Renee Slabic is a registered nutritionist at Saint Vincent Hospital.

There are many strategies one can use when it comes to eating healthily. One of the best is to include something called “functional foods” in our daily diet.

Functional foods, also known as nutraceuticals, can help your body in a number of ways, including preventing cancer and lowering cholesterol.

All foods are functional in that they provide nutrients, but true functional foods are minimally processed foods that have potentially beneficial health effects beyond basic nutrition, such as: B. foods fortified with vitamins, probiotics, fiber and minerals.

The concept of functional foods originated in Japan in the 1980s when the Japanese government made a list of foods that provide more health benefits than just diet.

To really help you, these foods need to be consumed regularly in conjunction with an overall healthy diet.

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Here are some examples of functional foods:

Unsalted nuts: These provide a crunchy, tasty snack, fill the stomach, and are a great source of magnesium that can help lower blood pressure.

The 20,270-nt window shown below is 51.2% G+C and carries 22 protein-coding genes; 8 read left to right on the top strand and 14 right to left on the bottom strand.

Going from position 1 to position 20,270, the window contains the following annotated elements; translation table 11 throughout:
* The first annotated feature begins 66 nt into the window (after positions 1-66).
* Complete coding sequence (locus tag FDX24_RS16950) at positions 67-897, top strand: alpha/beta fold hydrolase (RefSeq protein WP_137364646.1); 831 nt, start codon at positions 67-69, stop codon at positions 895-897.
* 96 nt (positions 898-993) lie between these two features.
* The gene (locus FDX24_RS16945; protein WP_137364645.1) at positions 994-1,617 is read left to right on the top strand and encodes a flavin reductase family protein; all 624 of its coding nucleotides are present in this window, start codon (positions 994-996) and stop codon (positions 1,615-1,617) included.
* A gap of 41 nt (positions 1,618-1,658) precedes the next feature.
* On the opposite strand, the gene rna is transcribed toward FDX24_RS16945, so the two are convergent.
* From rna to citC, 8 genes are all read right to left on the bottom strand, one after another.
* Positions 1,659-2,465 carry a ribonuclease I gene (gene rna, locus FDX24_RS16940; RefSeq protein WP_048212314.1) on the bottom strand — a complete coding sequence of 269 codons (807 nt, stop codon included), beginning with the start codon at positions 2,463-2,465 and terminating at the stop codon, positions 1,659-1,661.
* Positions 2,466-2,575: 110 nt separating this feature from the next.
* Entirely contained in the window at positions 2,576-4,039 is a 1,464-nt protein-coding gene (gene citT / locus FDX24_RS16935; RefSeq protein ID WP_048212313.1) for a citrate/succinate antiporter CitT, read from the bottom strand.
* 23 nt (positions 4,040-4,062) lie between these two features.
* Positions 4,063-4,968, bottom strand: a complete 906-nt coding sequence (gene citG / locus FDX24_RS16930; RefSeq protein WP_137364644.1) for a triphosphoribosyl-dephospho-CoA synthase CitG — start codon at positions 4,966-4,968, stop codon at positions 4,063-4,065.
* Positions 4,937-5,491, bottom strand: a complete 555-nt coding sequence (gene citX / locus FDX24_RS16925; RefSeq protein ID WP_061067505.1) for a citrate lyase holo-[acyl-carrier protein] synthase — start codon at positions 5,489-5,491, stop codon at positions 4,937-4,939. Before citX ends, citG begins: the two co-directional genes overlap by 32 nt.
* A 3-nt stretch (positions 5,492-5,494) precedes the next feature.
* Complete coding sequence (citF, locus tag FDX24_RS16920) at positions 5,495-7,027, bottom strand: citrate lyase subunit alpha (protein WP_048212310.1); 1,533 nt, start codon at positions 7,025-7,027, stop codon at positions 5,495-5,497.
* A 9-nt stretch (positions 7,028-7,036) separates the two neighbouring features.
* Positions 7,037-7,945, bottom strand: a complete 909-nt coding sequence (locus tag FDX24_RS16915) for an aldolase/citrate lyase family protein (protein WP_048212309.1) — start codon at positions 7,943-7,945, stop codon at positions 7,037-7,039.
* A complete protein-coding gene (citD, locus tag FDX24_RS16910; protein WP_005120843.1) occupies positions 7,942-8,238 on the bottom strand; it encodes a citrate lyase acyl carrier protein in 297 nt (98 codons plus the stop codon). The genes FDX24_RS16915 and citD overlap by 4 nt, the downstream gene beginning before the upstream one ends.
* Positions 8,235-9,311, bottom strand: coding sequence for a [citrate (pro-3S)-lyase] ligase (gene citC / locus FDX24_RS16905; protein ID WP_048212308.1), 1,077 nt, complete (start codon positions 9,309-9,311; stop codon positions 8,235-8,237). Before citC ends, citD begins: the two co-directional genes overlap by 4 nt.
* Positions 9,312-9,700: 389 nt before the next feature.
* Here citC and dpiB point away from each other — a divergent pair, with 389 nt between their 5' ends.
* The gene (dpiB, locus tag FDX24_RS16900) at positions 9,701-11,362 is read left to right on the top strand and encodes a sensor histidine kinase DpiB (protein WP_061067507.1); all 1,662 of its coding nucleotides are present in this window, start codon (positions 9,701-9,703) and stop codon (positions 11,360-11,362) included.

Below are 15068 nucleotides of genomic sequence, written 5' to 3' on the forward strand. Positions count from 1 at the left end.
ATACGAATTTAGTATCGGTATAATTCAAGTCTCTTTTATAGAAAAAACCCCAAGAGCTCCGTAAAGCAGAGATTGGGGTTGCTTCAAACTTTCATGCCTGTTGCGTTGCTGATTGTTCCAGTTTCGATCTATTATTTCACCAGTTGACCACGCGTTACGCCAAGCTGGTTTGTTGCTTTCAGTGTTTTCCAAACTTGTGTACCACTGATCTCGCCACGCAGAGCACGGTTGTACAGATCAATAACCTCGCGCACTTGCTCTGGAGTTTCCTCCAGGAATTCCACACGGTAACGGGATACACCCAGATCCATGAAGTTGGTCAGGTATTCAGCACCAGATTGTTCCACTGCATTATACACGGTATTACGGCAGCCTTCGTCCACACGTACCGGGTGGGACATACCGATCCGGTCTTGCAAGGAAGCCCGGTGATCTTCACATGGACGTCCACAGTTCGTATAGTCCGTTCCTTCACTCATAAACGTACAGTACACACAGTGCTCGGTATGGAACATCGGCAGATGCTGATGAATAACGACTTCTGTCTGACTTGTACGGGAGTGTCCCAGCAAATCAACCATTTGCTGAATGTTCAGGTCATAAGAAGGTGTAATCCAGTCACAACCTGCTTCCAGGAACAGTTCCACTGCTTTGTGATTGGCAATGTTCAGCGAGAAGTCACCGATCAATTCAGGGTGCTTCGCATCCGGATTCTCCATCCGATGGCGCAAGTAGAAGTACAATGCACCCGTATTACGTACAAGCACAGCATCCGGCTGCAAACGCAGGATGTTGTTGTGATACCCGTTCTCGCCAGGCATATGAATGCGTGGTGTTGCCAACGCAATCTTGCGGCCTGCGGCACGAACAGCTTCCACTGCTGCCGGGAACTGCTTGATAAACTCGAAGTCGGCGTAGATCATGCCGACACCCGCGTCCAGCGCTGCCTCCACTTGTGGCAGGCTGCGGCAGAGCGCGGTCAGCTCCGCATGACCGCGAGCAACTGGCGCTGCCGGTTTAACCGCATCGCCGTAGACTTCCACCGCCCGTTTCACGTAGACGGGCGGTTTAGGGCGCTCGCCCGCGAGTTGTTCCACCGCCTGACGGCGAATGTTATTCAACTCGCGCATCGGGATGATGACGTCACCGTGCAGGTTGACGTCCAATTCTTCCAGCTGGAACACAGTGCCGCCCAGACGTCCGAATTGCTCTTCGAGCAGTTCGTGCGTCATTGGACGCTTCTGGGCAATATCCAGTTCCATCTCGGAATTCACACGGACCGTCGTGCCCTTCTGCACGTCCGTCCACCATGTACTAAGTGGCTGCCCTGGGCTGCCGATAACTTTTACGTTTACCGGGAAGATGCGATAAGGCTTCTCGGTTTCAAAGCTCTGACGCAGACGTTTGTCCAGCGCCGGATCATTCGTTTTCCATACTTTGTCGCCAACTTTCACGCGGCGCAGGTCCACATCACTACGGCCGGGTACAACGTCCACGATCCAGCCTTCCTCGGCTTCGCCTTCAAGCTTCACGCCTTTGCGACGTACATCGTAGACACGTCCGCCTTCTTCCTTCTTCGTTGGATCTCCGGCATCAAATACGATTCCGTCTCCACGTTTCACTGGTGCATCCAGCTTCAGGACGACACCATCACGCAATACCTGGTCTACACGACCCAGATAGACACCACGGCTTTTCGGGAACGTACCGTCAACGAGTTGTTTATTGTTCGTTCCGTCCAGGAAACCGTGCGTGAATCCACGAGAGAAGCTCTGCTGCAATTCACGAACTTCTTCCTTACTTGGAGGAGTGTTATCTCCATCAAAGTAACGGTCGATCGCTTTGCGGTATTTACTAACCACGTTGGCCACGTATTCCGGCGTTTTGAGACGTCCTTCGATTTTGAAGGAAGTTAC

Whole Grains: Whole grain barley, farro, and buckwheat offer a variety of health benefits, including fiber. And oatmeal with its beta-glucan has been shown to reduce inflammation, improve immune function, and improve heart health.

Beans: As a good source of fiber and potassium, folic acid and protein, beans are an excellent functional food. If you choose canned beans, either buy the “no added salt” brands or make sure to rinse and drain your beans before consuming them.

Fish: Oily fish like salmon, herring, trout, and sardines are some of the best functional foods to choose because they contain higher amounts of omega-3 fatty acids, which lower the risk of heart disease and improve infant health. if mothers consume them during pregnancy and breastfeeding. About 8 ounces of seafood per week is recommended for adults.

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Berries: Delicious and refreshing, berries are an excellent source of functional foods. Strawberries, blueberries, raspberries, and cranberries provide anthocyanin pigments that offer numerous health benefits and are low in calories. Fresh berries are always best, but canned berries are better than none.

If you want to keep your family healthier, your focus should be on planning your daily menus with a variety of functional foods and making them healthy, without fat and excess carbohydrates.

Renee Slabic is a registered nutritionist at Saint Vincent Hospital.